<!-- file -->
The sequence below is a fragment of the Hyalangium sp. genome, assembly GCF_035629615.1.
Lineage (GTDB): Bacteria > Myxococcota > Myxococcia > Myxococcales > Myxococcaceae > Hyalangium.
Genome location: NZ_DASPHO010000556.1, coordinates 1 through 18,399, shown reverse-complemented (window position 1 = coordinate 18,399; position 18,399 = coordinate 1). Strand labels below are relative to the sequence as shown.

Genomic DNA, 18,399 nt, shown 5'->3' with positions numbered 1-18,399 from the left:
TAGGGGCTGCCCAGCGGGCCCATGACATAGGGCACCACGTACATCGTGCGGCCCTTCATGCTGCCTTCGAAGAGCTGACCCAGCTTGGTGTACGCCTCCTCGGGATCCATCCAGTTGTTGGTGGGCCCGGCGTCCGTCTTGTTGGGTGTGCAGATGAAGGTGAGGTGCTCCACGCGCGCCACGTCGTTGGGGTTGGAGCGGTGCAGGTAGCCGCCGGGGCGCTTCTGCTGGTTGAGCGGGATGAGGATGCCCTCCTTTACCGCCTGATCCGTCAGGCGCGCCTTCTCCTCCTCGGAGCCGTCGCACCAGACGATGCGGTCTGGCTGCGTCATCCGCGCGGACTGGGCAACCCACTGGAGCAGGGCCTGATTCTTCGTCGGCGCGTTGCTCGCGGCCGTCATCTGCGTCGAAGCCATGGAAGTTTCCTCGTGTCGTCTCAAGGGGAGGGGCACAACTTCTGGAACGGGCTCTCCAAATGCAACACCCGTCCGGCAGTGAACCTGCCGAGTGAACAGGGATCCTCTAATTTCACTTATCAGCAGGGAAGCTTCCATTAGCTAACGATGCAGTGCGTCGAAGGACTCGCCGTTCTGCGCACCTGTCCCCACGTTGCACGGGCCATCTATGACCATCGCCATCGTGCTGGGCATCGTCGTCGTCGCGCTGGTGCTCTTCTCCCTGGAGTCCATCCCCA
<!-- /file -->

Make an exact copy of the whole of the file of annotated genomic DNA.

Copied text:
The sequence below is a fragment of the Hyalangium sp. genome, assembly GCF_035629615.1.
Lineage (GTDB): Bacteria > Myxococcota > Myxococcia > Myxococcales > Myxococcaceae > Hyalangium.
Genome location: NZ_DASPHO010000556.1, coordinates 1 through 18,399, shown reverse-complemented (window position 1 = coordinate 18,399; position 18,399 = coordinate 1). Strand labels below are relative to the sequence as shown.

Genomic DNA, 18,399 nt, shown 5'->3' with positions numbered 1-18,399 from the left:
TAGGGGCTGCCCAGCGGGCCCATGACATAGGGCACCACGTACATCGTGCGGCCCTTCATGCTGCCTTCGAAGAGCTGACCCAGCTTGGTGTACGCCTCCTCGGGATCCATCCAGTTGTTGGTGGGCCCGGCGTCCGTCTTGTTGGGTGTGCAGATGAAGGTGAGGTGCTCCACGCGCGCCACGTCGTTGGGGTTGGAGCGGTGCAGGTAGCCGCCGGGGCGCTTCTGCTGGTTGAGCGGGATGAGGATGCCCTCCTTTACCGCCTGATCCGTCAGGCGCGCCTTCTCCTCCTCGGAGCCGTCGCACCAGACGATGCGGTCTGGCTGCGTCATCCGCGCGGACTGGGCAACCCACTGGAGCAGGGCCTGATTCTTCGTCGGCGCGTTGCTCGCGGCCGTCATCTGCGTCGAAGCCATGGAAGTTTCCTCGTGTCGTCTCAAGGGGAGGGGCACAACTTCTGGAACGGGCTCTCCAAATGCAACACCCGTCCGGCAGTGAACCTGCCGAGTGAACAGGGATCCTCTAATTTCACTTATCAGCAGGGAAGCTTCCATTAGCTAACGATGCAGTGCGTCGAAGGACTCGCCGTTCTGCGCACCTGTCCCCACGTTGCACGGGCCATCTATGACCATCGCCATCGTGCTGGGCATCGTCGTCGTCGCGCTGGTGCTCTTCTCCCTGGAGTCCATCCCCA